The Crimson White

You can’t separate the art from the artist

Kyra Davis, Staff Columnist

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Michael Jackson, Johnny Depp, R. Kelly, Bill Cosby, Harvey Weinstein and Chris Brown. These have become household names over generations. One of two things will come to mind when you hear these names: their art or their problematic actions. I believe that art is an extension of the artist and what they stand for.

I am an artist, and I put my experiences into my work. That is why I pose the question of if it is possible to separate the artist from their work. The series “Surviving R. Kelly” has raised the question if one can separate the artist from the art. This docuseries highlighted the sexual allegations made against R. Kelly. It examined the testimonies of Kelly’s years of abuse. Kelly is a music mogul with hits that range over decades. When “Ignition (Remix)” comes on, everyone seems to sing along. Not only is his music monumental, but he has written for the likes of Michael Jackson and Whitney Houston.

Kelly often sings and writes songs expressing his sexual desires. These songs are inspired by girls under the age of 18. This is bothersome to me because people have been singing his classics with no idea what inspired the lyrics. He is a sick, deranged man. Nothing can excuse his behavior, and his actions will never be justifiable. The fact that he is still a free man is saddening. If his victims were white women or men, he would be in jail right now, but since his victims are black, there is not enough action being taken.

Lifetime premiered “Surviving R. Kelly” on Jan. 3. It immediately sparked controversy within the black community and the music industry. Many people revealed their morals through debates on social media. Some people decided to take the controversy as a joke, while it made others physically ill. It made me ill while watching, and I am angry writing this column.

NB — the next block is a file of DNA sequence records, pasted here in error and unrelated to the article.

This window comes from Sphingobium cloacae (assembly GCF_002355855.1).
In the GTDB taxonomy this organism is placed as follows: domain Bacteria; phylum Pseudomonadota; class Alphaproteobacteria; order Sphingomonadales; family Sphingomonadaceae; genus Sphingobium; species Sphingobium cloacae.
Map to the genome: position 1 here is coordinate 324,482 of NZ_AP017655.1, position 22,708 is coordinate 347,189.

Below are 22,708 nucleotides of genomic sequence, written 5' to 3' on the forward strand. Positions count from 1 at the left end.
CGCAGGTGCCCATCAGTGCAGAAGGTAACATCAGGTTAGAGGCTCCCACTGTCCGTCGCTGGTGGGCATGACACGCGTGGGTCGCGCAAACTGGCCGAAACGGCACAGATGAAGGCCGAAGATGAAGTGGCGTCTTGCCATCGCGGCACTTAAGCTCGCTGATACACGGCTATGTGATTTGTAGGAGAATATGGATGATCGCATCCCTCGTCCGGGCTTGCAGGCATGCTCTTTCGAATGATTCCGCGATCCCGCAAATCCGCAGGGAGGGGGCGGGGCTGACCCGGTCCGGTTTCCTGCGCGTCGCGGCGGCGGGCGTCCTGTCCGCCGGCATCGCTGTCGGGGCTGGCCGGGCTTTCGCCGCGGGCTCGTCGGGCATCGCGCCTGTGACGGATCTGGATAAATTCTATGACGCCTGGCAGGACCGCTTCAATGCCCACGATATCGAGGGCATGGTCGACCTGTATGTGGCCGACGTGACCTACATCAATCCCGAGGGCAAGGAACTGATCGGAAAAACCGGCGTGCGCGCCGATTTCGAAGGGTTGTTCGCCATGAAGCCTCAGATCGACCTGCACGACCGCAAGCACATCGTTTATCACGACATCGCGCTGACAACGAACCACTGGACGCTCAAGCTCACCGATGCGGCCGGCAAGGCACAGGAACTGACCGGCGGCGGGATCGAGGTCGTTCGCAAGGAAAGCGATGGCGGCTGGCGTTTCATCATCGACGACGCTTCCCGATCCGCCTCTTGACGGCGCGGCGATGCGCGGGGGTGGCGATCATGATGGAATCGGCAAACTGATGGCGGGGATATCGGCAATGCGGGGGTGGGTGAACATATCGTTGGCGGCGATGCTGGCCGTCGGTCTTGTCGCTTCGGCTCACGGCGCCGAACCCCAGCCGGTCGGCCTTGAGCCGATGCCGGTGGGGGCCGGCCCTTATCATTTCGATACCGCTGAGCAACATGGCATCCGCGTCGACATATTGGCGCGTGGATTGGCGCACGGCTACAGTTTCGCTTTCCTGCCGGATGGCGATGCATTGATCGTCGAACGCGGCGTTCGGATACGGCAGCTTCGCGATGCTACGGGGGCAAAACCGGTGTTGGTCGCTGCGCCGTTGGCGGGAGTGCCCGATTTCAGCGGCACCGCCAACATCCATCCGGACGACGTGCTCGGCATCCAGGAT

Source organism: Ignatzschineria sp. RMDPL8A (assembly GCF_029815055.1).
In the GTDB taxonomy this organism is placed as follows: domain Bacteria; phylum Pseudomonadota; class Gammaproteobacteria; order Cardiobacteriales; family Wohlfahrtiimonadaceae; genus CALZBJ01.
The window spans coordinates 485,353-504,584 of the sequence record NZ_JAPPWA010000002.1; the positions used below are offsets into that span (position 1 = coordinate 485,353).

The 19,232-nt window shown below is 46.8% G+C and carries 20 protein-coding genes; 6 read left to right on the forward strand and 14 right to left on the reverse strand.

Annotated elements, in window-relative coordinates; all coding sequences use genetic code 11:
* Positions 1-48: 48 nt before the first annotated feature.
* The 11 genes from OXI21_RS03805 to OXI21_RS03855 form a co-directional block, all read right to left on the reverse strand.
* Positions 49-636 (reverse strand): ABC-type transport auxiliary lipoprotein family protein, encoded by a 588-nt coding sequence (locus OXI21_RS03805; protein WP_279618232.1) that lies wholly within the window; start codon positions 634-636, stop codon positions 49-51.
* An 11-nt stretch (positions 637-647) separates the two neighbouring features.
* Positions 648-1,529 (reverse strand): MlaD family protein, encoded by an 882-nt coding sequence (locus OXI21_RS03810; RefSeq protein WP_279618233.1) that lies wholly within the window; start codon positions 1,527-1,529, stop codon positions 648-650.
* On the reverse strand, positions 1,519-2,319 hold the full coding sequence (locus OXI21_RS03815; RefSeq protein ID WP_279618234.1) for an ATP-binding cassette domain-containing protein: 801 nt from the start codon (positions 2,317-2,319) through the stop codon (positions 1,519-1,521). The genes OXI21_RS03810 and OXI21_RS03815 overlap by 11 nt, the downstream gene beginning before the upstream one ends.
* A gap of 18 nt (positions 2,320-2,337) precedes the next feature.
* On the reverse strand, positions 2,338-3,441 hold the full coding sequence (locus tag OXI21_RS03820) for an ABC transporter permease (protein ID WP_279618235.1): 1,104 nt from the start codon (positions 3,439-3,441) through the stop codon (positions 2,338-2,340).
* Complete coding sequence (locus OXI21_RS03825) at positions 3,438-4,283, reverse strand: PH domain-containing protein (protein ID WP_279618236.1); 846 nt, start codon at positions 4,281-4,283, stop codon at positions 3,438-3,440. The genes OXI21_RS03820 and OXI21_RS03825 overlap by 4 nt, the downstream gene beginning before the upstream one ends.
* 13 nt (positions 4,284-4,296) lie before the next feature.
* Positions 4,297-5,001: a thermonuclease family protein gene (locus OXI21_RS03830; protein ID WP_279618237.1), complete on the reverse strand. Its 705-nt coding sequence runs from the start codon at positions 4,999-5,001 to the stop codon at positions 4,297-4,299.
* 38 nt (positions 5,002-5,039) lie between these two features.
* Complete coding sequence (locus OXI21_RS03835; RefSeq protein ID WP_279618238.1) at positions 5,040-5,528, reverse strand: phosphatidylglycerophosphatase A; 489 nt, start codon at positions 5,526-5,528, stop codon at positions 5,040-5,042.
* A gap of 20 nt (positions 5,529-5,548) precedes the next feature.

It is obvious that there is something inherently wrong with Kelly, but he is also a legend within the music industry. Not only is his own music embedded in the culture; the songs he’s written still get streamed, played on the radio and purchased. So the problem is waiting to see if people will completely “cancel” him. Let’s see how much they care about black women.

When someone plays a song that Kelly has written, regardless of if he is singing it, he gets some form of compensation. Member of former boy band B2K, Omarion, ranted on Twitter that he will be performing the songs written by Kelly on tour, and then he will cancel the songs. To me, that’s not a strong enough stance. No one should be lukewarm on this topic.

This has sparked the debate of if it is possible to separate the artist from the art, especially if their art is inspired by their sick, twisted thoughts. What separates Kelly’s case from others is the fact that his songs are inspired by young girls. There is not a concrete solution to this problem, but it is something to think about. It says a lot about someone’s morals if they continue to support and listen to R. Kelly. Anyone that still listens to his music and supports him is just as sick as he is.

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You can’t separate the art from the artist